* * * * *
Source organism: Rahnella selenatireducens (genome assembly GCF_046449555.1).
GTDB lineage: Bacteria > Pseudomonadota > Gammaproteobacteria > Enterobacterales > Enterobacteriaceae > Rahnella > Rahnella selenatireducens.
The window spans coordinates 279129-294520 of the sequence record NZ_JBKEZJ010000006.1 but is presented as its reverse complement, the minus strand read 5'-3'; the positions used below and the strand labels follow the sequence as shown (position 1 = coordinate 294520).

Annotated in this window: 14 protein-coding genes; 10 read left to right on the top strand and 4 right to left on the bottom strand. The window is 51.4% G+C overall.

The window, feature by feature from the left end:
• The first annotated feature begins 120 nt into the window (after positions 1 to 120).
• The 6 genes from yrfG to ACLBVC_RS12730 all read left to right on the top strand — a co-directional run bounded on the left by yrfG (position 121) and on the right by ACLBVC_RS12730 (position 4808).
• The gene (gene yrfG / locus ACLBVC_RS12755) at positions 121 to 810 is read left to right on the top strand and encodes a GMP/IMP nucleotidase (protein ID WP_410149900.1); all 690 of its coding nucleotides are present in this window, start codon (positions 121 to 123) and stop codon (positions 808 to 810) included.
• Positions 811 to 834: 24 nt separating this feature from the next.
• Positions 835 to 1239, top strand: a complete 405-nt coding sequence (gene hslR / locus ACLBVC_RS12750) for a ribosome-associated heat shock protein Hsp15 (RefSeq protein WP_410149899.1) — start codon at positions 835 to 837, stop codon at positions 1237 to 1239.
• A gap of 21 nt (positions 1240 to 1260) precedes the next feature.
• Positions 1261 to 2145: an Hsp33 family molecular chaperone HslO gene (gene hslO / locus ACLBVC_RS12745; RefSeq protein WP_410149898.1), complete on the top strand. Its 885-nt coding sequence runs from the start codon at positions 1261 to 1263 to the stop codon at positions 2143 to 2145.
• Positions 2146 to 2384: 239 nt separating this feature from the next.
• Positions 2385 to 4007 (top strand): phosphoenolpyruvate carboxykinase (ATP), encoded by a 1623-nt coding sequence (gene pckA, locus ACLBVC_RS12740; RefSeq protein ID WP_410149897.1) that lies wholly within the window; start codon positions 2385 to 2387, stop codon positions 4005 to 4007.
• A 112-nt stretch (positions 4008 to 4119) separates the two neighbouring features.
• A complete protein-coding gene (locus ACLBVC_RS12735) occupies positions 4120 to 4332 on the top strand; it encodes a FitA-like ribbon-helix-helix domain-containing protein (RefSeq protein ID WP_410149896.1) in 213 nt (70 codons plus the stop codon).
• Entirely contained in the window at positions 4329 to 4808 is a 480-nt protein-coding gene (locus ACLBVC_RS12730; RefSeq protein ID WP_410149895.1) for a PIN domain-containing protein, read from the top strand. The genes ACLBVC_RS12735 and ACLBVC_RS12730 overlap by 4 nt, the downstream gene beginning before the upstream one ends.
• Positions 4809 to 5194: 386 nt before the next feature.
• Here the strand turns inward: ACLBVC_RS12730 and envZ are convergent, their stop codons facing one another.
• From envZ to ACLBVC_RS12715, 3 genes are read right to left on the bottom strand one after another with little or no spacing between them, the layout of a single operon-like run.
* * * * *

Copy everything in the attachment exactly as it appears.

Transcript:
Source organism: Rahnella selenatireducens (genome assembly GCF_046449555.1).
GTDB lineage: Bacteria > Pseudomonadota > Gammaproteobacteria > Enterobacterales > Enterobacteriaceae > Rahnella > Rahnella selenatireducens.
The window spans coordinates 279129-294520 of the sequence record NZ_JBKEZJ010000006.1 but is presented as its reverse complement, the minus strand read 5'-3'; the positions used below and the strand labels follow the sequence as shown (position 1 = coordinate 294520).

Annotated in this window: 14 protein-coding genes; 10 read left to right on the top strand and 4 right to left on the bottom strand. The window is 51.4% G+C overall.

The window, feature by feature from the left end:
• The first annotated feature begins 120 nt into the window (after positions 1 to 120).
• The 6 genes from yrfG to ACLBVC_RS12730 all read left to right on the top strand — a co-directional run bounded on the left by yrfG (position 121) and on the right by ACLBVC_RS12730 (position 4808).
• The gene (gene yrfG / locus ACLBVC_RS12755) at positions 121 to 810 is read left to right on the top strand and encodes a GMP/IMP nucleotidase (protein ID WP_410149900.1); all 690 of its coding nucleotides are present in this window, start codon (positions 121 to 123) and stop codon (positions 808 to 810) included.
• Positions 811 to 834: 24 nt separating this feature from the next.
• Positions 835 to 1239, top strand: a complete 405-nt coding sequence (gene hslR / locus ACLBVC_RS12750) for a ribosome-associated heat shock protein Hsp15 (RefSeq protein WP_410149899.1) — start codon at positions 835 to 837, stop codon at positions 1237 to 1239.
• A gap of 21 nt (positions 1240 to 1260) precedes the next feature.
• Positions 1261 to 2145: an Hsp33 family molecular chaperone HslO gene (gene hslO / locus ACLBVC_RS12745; RefSeq protein WP_410149898.1), complete on the top strand. Its 885-nt coding sequence runs from the start codon at positions 1261 to 1263 to the stop codon at positions 2143 to 2145.
• Positions 2146 to 2384: 239 nt separating this feature from the next.
• Positions 2385 to 4007 (top strand): phosphoenolpyruvate carboxykinase (ATP), encoded by a 1623-nt coding sequence (gene pckA, locus ACLBVC_RS12740; RefSeq protein ID WP_410149897.1) that lies wholly within the window; start codon positions 2385 to 2387, stop codon positions 4005 to 4007.
• A 112-nt stretch (positions 4008 to 4119) separates the two neighbouring features.
• A complete protein-coding gene (locus ACLBVC_RS12735) occupies positions 4120 to 4332 on the top strand; it encodes a FitA-like ribbon-helix-helix domain-containing protein (RefSeq protein ID WP_410149896.1) in 213 nt (70 codons plus the stop codon).
• Entirely contained in the window at positions 4329 to 4808 is a 480-nt protein-coding gene (locus ACLBVC_RS12730; RefSeq protein ID WP_410149895.1) for a PIN domain-containing protein, read from the top strand. The genes ACLBVC_RS12735 and ACLBVC_RS12730 overlap by 4 nt, the downstream gene beginning before the upstream one ends.
• Positions 4809 to 5194: 386 nt before the next feature.
• Here the strand turns inward: ACLBVC_RS12730 and envZ are convergent, their stop codons facing one another.
• From envZ to ACLBVC_RS12715, 3 genes are read right to left on the bottom strand one after another with little or no spacing between them, the layout of a single operon-like run.